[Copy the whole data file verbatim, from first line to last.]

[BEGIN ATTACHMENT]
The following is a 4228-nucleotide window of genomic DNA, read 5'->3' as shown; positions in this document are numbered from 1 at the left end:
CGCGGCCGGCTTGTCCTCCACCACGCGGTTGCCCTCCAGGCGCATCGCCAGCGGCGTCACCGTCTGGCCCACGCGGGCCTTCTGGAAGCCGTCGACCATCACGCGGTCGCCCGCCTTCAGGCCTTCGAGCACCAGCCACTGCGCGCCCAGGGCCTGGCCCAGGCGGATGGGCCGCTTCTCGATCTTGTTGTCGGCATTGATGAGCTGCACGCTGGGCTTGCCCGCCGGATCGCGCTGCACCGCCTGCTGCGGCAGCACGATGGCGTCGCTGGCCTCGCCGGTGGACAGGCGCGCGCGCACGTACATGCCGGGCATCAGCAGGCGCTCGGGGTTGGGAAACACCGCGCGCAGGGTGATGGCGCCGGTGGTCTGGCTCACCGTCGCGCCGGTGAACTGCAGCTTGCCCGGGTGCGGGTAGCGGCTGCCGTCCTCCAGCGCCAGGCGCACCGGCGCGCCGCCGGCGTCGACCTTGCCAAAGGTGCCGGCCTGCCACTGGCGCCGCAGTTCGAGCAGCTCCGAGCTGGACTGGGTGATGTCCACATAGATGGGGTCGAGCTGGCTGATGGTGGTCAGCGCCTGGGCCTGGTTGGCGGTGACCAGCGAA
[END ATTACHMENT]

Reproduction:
The following is a 4228-nucleotide window of genomic DNA, read 5'->3' as shown; positions in this document are numbered from 1 at the left end:
CGCGGCCGGCTTGTCCTCCACCACGCGGTTGCCCTCCAGGCGCATCGCCAGCGGCGTCACCGTCTGGCCCACGCGGGCCTTCTGGAAGCCGTCGACCATCACGCGGTCGCCCGCCTTCAGGCCTTCGAGCACCAGCCACTGCGCGCCCAGGGCCTGGCCCAGGCGGATGGGCCGCTTCTCGATCTTGTTGTCGGCATTGATGAGCTGCACGCTGGGCTTGCCCGCCGGATCGCGCTGCACCGCCTGCTGCGGCAGCACGATGGCGTCGCTGGCCTCGCCGGTGGACAGGCGCGCGCGCACGTACATGCCGGGCATCAGCAGGCGCTCGGGGTTGGGAAACACCGCGCGCAGGGTGATGGCGCCGGTGGTCTGGCTCACCGTCGCGCCGGTGAACTGCAGCTTGCCCGGGTGCGGGTAGCGGCTGCCGTCCTCCAGCGCCAGGCGCACCGGCGCGCCGCCGGCGTCGACCTTGCCAAAGGTGCCGGCCTGCCACTGGCGCCGCAGTTCGAGCAGCTCCGAGCTGGACTGGGTGATGTCCACATAGATGGGGTCGAGCTGGCTGATGGTGGTCAGCGCCTGGGCCTGGTTGGCGGTGACCAGCGAA